Informational and reputational cascades, group polarization, and selection effects suggest that the generation of ever-more-extreme views within these groups can be dampened or reversed by the introduction of cognitive diversity. We suggest a role for government efforts, and agents, in introducing such diversity. Government agents (and their allies) might enter chat rooms, online social networks, or even real-space groups and attempt to undermine percolating conspiracy theories by raising doubts about their factual premises, causal logic or implications for political action.
By this he means feds and their Non-Governmental Organization confederates lurking in chatrooms, poisoning the discussion with the paramount goal of breaking up dissident elite cohesion, misdirecting and problematizing the basics of dissent’s central organizing principles. Jeelvyan echo chambers vindicated yet again. Come to think of it, the constant bellyaching about echo chambers usually comes from outside the dissident movement, from liberals who imagine themselves erudite and balanced when all they do is turn fence-sitting into a strange sexual paraphilia. But I digress.
Vermeule and Sunstein here suggest that the federal government should actively disrupt dissident discussion with the express purpose of undermining our positions’ basic assumptions, spreading doubt about our logical processes and casting aspersions on our conclusions. In other words, supposedly based and redpilled Adrian Vermeule is calling on the federal government to put intellectual poison in redpills, just as it poisoned alcohol during the Prohibition era. And while he frames this as a call for reason, for the glorious feds to selflessly educate the ingrates who are spreading conspiracy theories, it’s obvious to an outside observer that this is a call for the federal government to dispatch agents who’ll keep dissident spaces occupied with bad-faith argumentation while posing as allies, normies, or disinterested parties. This is why, for example, Morgoth’s exposure of the hatchling bad faith argumentation tactic is so valuable: It allows us to put a name and a description to their deceptions.
So, what’s new? Feds lurk in dissident spaces and derail discussion, maneuver dissidents toward dead-end ideologies, and try to entrap them or break their resolve through demoralization, accentuating the negative, spreading doom and gloom, or encouraging dissidents to indulge in bad news porn. We all know this. What I and a depressingly large percentage of the Dissident Right did not know is that the man who wrote the white paper on “cognitive infiltration” is Adrian Vermeule, the much-ballyhooed based and redpilled Catholic integralist. And here he is, prancing around, abusing people’s faith and natural apprehension for being cast out of polite society to lead them down a dead-end philosophy which rejects racial reality and would accelerate non-white immigration to America — as well as, if successful, intertwine the government with the Catholic Church, which may not be quite as trad as some think. And he is by no means the only false prophet trying to derail dissent, but this is just too egregious. Propping up the guy who thought up the cognitive infiltration strategy as a leader of the Dissident Right is too cartoonishly obvious to believe. Yet here we are.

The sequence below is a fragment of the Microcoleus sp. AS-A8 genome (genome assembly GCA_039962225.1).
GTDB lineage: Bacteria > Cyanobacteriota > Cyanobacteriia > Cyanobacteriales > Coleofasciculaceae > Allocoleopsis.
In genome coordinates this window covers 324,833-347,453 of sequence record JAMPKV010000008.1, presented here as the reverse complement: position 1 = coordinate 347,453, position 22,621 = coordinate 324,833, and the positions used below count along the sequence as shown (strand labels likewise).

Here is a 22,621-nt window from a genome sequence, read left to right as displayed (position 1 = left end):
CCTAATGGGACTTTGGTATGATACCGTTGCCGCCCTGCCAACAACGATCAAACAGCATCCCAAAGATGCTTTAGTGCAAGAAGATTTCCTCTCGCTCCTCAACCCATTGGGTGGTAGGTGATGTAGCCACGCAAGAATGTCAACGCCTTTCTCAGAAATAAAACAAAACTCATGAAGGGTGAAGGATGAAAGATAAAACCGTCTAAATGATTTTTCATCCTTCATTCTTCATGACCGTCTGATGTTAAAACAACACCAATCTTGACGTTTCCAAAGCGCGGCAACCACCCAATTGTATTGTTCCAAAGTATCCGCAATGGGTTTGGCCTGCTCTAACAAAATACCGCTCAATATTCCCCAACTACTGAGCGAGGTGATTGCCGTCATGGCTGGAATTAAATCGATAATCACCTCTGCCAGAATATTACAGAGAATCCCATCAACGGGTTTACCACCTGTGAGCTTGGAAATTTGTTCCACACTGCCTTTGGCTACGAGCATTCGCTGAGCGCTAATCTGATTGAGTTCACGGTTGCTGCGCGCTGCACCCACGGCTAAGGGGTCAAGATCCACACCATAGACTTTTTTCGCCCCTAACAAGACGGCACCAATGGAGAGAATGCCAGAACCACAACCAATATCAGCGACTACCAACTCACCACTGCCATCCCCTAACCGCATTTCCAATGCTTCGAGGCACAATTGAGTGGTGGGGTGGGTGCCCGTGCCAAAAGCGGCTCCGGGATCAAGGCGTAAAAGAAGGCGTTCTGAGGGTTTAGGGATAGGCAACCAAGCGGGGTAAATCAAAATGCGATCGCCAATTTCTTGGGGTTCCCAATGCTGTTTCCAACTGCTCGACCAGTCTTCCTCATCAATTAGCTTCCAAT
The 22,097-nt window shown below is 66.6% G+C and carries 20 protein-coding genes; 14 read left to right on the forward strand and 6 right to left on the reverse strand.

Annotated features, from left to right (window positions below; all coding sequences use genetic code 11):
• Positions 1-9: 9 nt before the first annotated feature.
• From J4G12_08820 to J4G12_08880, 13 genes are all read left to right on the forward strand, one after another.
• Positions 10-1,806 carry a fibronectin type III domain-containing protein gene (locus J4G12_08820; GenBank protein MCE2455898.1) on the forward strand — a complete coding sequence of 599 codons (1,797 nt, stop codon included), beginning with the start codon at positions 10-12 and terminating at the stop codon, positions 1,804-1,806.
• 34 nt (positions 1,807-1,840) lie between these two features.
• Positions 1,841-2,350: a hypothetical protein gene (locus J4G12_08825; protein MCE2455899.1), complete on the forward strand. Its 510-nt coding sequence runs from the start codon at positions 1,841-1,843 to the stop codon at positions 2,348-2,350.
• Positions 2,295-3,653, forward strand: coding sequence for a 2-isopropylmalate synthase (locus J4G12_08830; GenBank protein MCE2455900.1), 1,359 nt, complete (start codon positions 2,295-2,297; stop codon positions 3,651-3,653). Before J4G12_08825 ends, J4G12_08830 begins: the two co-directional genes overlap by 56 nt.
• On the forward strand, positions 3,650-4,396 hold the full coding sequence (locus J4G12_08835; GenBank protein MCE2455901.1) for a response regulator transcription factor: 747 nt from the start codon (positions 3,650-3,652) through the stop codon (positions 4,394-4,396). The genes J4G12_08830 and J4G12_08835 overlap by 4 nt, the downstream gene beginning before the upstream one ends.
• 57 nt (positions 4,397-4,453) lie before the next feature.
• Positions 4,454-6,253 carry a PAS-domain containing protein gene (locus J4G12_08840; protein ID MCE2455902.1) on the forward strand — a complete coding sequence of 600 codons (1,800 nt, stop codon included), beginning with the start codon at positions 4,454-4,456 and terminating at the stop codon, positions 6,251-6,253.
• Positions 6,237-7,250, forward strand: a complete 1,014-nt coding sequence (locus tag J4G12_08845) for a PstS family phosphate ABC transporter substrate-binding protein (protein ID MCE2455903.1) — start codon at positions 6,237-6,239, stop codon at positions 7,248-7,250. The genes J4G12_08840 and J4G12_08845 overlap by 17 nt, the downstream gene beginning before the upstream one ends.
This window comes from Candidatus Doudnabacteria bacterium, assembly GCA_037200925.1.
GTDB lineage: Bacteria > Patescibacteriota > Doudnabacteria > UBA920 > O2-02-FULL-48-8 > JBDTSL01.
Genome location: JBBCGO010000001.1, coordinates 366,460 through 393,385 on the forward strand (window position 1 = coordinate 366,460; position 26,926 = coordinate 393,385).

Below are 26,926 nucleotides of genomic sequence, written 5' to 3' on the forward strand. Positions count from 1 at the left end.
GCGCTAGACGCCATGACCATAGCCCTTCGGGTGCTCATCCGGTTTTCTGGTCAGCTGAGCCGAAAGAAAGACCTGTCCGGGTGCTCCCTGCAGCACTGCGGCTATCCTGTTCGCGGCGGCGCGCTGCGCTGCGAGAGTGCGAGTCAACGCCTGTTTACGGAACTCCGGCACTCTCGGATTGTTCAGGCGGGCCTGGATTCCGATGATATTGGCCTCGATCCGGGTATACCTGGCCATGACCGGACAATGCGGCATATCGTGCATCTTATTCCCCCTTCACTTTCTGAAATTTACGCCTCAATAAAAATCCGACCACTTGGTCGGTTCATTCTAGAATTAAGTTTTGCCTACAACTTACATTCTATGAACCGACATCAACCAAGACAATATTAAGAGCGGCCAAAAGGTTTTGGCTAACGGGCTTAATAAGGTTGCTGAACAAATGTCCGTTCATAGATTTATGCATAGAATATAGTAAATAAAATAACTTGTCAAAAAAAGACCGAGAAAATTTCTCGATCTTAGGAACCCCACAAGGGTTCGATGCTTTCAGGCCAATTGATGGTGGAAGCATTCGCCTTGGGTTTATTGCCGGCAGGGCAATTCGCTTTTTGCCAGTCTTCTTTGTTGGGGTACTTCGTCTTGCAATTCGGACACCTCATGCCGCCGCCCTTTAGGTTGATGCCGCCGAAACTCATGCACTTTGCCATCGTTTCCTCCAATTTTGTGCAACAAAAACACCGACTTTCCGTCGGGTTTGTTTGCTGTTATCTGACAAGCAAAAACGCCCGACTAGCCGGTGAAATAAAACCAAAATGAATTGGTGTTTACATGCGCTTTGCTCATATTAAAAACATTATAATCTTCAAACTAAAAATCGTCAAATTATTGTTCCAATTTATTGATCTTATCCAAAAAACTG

Regardless, we can learn from our enemies, seeing as they are kind enough to provide their papers for free. Remember what Sunstein and Vermeule say: agents should “undermine percolating conspiracy theories by raising doubts about their factual premises, causal logic or implications for political action.” This is very broad and vague, but let’s work on a heuristic which will allow us to suss out the agents dispatched to disrupt our thought spaces. Anyone who calls on you to disbelieve your lying eyes should be suspect. Anyone who tries to smuggle mainstream anti-logic into argumentation should be suspect. Anyone who continually spreads gloom and doom and repeatedly speaks about how all is lost is suspect. And of course we should all learn to exercise judgement: A person of incomplete redpilling might manifest all of these speech patterns, but the persistency will out the bad faith actor, the fed sent to poison the discussion space.
And of course, any snake who tries to distract us from our goals’ ultimate achievement, which is the survival of our race and our people, whether he is diluting it with faith-based race denialism, Latinx bodybuilder Hellenism, worship of techno-capital, or — God forbid — support for the mainstream Right must be ejected from Dissident Right spaces before they spread any more poison in our midst.